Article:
Portland, Ore. is home to a small but vibrant hip-hop community that's received some buzz in recent years. But like many local music scenes, it was devastated by the fallout of the pandemic and rocked by social justice protests that swept across the country last year. Portland was at the center of those protests and, in many ways, so were its hip-hop artists. As live music comes back to the city, a new generation of resilient young artists — inspired in part by activism — are leading the way.
Vursatyl The Great was there at the very beginning. He is arguably the closest thing to a definitive source on Portland hip-hop. "Hip-hop started in Portland with dance, and I was a pop locker, but I also started rapping in ," he recalls of those early days.
He went on to become one of the city's most successful exports as a member of the trio Lifesavas. In the 2000s, that group put out two records with Quannum Projects, the much-loved label and underground hip-hop collective of the same name that included mostly Northern California musicians like Blackalicious, Lateef the Truthspeaker, Lyrics Born and DJ Shadow.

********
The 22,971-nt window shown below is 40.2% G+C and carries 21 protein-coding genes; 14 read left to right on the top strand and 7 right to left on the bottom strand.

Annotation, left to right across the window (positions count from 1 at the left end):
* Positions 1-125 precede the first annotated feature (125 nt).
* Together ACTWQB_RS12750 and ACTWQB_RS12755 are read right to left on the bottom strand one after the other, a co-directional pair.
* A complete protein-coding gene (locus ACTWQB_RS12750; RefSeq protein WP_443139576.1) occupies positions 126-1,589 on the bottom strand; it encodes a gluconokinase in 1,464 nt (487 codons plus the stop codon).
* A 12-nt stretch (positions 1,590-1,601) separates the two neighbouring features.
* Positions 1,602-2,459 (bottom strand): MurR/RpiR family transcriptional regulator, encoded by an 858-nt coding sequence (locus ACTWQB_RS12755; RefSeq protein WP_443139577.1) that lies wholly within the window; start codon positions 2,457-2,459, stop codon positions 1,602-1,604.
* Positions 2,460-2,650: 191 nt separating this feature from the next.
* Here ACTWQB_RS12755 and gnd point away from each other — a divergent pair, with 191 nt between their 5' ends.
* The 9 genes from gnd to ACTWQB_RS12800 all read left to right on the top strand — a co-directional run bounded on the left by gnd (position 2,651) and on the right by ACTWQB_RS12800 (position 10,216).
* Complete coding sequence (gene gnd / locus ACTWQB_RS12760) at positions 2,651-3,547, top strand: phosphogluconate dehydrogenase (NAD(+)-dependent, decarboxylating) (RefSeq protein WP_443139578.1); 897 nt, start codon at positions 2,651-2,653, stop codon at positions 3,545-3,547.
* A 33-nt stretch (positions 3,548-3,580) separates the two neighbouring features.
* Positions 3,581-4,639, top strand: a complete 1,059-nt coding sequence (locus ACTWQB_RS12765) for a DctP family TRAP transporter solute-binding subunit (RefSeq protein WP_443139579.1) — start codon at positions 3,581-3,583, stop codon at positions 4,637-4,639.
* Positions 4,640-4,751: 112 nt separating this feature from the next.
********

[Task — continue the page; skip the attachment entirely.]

In spite of his accomplishments, the veteran emcee says his hometown in the Pacific Northwest carries baggage that's made it tough for hip-hop artists to thrive.
"That's been the challenge — to try to kind of develop the image of Portland to be something other than the whitest [big] city in America," he says. It's an often quoted factoid about the Rose City. "People are always amazed, first and foremost, that there's Black people in Portland," Vursatyl says. "And not that hip-hop is singular to people of color, but in terms of the credibility that it would need to be accepted by the culture abroad, that recognition is important."
This perception has changed dramatically in recent years with the emergence of two young Black hip-hop stars from the city: Dodgr, a rapper and singer who has worked with mega producer Mark Ronson and was featured on Anderson .Paak's Oxnard, and Aminé, an emcee whose music has garnered billions of streams.
The two artists' success had a noticeable knock-on effect for the entire music scene. There were increasingly bigger crowds at shows, a few viral moments — aided by NBA superstar Damian Lillard -- and more national press attention.
"Through the years you'd hear, 'Oh this is the movement that is really going to take Portland to the next level.' And that absolutely was one," local radio personality and music promoter DJ Klyph says.
"It did really feel good that we had some things in place to move forward," says Klyph. "And then, yeah. COVID-19 [happened." In a pattern that not only played out in Oregon, but also across the country, venues were shuttered instantaneously. That meant Portland's thriving hip-hop showcases — the heartbeat of that community — also halted, along with any momentum the scene had built up before the pandemic.
Then came the murder of George Floyd.